DARʿĪ, MOSES BEN ABRAHAM (late 12th–early 13th century), Karaite poet. The assertion that Darʿī was writing poetry as early as 843 is based on a forged date in the firkovich manuscript. The similarity between his poems and those of the Spanish school from Ibn Gabirol to Abraham Ibn Ezra can only be explained by his dependence upon them; Darʿī, then, must have lived after Abraham Ibn Ezra. According to A. Neubauer, he lived at the end of the 13th century, because in his poems he prays for the deliverance of Jerusalem from the Muslims and the Christians, which points to a time when both sides were desperately contending for the city. The exact period of his life depends upon the correct identification of the poet's friends mentioned in his divan (a collection of poetry); it can, however, be stated that he must have been active about the year 1200. It is known that his parents had emigrated from Spain to Darʿa (in Morocco), which accounts for the family name "Darʿī." He himself was born in Alexandria, where he spent his youth. Steinschneider and Davidson assume that he was originally a Rabbanite and only later became a Karaite. In any case, his poems contain both violent outbursts against "the people of the distorted Mishnah" and tolerant utterances. He wrote his divan in Egypt; he is also known to have stayed in Damascus and to have undertaken a journey to Jerusalem. By profession he was a physician, as is evident from numerous acrostics in his poems. Two of Darʿī's sons died during his lifetime. His poems have been preserved in a manuscript divan that originated in Jerusalem (Firkovich Collection, Leningrad). It consists of two parts: Firdaws Azhār al-Qaṣaʿid wa al-Ashʿar ("Flower Garden of Qasidas and Songs"); and a "Supplement" (Al-Mulḥaq li Dīwānihi al-Asbaq), containing – both together – a collection of 544 poems. Another manuscript of the divan with 561 poems became known in 1837 (see geiger , in: WZJT, 3 (1837), 443, no. 9–10). More recent copies of the divan (of the 19th–20th centuries) have been preserved in a manuscript acquired by I. Davidson as well as in the Asiatic Museum of Leningrad. Moreover, various religious poems of Darʿī are preserved in manuscripts of song collections of Egypt and Damascus. Pinsker published more than 100 poems from the Firkovich manuscript in Likkutei Kadmoniyyot (1860), and also individual poems in the journal Kokhevei Yiẓḥak (26 (1861), 22ff; 27 (1862), 24–27; 28 (1862), 20–24); one poem was published by A. Neubauer (Melekhet ha-Shir (1865), 64). Davidson intended to publish the entire divan but only the first part appeared in Horeb, 3 (1936), 28–42. Both parts of the divan contain almost every poetical genre cultivated by the Spanish-Hebrew poets. To the secular poems belong epistles to friends, epithalamia, elegies, enigmas, epigrams, love lyrics, satires, etc. The religious poems are frequently arranged according to the sequence of the Sabbath reading of the Torah. Most of the poems are written in Hebrew and approximately ten are written in Arabic. Darʿī signs most of the Hebrew poems "Moshe Rofe Kara'i, Ḥazak." A special group comprises poems in both languages. A so-called maqāma (an address, sermon, or story, told in public and written in assonant prose), named the Maqāma of Alexandria (Maḥberet No-Amon Miẓrayim, ed. 1927 by I. Davidson), has been attributed to Darʿī without any substantial reason. In general, Darʿī's technical dexterity surpassed his poetical gifts. While the language and structure of his poems are in the best tradition of the Spanish school, the contents often betray a lack of individuality. -BIBLIOGRAPHY: S. Pinsker, Likkutei Kadmoniyyot (1860), 46–105, addenda 113–21; Schorr, in: He-Ḥalutz, 6 (1861), 57–59; Geiger, in: ZDMG, 15 (1861), 813–9; 16 (1862), 290; A. Neubauer, Aus der Petersburger Bibliothek (1866), 21–23, 115–7; Steinschneider, in: JZWL, 9 (1871), 172–83; idem, in: HB, 4 (1861), 6, 47, 144; idem, Polemische und apologetische Literatur… (1877), 287, 292, 331; idem, in: JQR, 10 (1897–98), 520–1; Frankl, in: J.S. Ersch and J.G. Gruber, Allgemeine Encyklopaedie, 33 (1883), 17; I. Sinani, Istoriya vozniknoveniya i razvitiya karaimizma, 2 (1889), 29–42; Kahana, in: Oẓar ha-Sifrut, 5 (1896), 90–95; idem, in: Ha-Shilo'aḥ, 13 (1904), 435–42; Kohen, in: Ha-Ẓefirah, 25 (1898), 490, 518–9; M. Wiener, Lyrik der Kabbalah (1920), 154, 178; Davidson, in: Madda'ei ha-Yahadut, 2 (1926–27), 297–308; idem, in: Tarbiz, 2 (1930), 118–9; Habermann, in: PAAJR, 33 (1965), 35–40 (Heb. sect.); Davidson, Oẓar, 4 (1933), 445–7, S.V. Moshe Dari; L. Nemoy (ed.), Karaite Anthology (1952), 133–46, 354–5. (Jefim (Hayyim) Schirmann)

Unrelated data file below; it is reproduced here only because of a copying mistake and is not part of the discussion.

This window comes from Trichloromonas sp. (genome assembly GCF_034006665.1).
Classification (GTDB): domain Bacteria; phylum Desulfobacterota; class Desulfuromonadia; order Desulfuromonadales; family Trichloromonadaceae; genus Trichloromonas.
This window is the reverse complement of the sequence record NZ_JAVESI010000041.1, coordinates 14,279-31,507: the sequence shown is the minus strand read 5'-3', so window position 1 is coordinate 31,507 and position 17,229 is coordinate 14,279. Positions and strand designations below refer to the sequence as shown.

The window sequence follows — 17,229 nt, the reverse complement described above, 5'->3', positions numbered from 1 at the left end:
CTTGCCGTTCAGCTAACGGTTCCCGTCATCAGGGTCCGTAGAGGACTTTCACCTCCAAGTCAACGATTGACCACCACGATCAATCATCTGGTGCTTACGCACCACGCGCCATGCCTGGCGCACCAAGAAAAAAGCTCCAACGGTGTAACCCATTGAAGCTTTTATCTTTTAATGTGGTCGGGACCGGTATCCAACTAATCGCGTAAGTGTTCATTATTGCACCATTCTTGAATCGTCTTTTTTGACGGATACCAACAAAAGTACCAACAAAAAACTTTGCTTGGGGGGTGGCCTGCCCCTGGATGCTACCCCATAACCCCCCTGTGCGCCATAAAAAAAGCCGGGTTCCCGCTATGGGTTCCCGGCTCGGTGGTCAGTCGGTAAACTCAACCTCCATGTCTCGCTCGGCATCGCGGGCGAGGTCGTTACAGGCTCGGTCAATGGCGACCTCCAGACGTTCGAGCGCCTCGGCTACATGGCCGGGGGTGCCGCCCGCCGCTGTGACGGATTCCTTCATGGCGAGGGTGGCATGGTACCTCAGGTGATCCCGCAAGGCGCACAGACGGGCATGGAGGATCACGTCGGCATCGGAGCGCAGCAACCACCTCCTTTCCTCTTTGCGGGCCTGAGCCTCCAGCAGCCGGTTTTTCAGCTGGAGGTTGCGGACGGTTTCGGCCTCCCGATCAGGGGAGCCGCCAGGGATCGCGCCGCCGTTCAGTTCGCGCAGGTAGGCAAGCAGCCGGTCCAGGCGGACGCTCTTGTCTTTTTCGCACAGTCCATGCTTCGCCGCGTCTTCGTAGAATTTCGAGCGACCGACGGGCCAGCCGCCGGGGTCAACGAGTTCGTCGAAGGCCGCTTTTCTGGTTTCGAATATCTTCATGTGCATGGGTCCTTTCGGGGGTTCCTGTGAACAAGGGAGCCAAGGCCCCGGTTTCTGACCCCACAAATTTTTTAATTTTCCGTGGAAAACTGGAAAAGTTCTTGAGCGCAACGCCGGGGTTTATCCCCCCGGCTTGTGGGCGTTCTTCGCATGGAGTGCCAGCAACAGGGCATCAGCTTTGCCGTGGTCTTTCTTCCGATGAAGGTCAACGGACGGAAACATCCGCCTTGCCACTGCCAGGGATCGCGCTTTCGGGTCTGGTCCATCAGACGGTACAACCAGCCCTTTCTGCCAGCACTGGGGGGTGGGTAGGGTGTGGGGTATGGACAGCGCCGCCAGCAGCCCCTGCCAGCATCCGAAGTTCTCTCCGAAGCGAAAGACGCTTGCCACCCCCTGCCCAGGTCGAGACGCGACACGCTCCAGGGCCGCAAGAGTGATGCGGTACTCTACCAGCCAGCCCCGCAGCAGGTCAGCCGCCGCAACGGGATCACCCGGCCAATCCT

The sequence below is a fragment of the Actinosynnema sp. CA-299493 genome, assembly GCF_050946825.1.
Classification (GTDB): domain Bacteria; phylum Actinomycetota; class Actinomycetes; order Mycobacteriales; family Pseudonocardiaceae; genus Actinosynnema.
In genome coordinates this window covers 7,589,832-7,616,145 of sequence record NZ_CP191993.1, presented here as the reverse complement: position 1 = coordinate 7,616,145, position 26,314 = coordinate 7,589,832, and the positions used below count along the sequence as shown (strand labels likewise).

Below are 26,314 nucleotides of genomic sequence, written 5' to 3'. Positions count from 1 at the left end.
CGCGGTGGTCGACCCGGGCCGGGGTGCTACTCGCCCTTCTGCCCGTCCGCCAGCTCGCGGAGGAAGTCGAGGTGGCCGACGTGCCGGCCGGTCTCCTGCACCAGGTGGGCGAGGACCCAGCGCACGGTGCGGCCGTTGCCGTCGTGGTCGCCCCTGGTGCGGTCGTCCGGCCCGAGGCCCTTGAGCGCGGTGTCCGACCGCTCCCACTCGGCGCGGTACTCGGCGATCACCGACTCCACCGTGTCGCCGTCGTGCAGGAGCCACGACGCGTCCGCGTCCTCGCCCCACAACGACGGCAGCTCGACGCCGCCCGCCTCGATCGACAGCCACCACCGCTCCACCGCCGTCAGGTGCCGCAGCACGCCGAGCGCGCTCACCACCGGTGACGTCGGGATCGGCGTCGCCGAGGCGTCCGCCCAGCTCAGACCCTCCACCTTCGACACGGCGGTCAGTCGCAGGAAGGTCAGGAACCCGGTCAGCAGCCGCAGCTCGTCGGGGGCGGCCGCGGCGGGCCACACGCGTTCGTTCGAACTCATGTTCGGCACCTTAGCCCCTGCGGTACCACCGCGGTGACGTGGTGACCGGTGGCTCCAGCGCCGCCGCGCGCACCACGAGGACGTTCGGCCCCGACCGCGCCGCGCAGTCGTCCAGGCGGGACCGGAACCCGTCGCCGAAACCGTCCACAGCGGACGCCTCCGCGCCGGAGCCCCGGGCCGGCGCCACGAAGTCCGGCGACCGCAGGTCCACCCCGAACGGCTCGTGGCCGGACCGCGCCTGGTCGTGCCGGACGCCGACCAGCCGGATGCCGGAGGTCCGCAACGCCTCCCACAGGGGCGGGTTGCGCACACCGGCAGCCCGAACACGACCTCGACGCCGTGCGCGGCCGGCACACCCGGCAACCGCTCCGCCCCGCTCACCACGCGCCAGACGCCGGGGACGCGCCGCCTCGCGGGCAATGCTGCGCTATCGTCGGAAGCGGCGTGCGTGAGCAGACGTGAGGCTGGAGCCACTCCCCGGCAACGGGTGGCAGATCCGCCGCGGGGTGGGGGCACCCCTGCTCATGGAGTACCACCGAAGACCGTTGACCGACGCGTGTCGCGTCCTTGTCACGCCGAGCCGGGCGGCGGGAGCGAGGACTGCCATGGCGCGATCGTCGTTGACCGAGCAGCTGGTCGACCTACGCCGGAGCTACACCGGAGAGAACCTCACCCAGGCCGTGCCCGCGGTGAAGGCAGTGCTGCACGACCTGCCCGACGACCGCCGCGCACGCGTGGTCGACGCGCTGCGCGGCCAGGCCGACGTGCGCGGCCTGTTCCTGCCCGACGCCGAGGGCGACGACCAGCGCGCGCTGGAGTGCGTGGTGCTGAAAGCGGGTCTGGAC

Encyclopedia Judaica. 1971.

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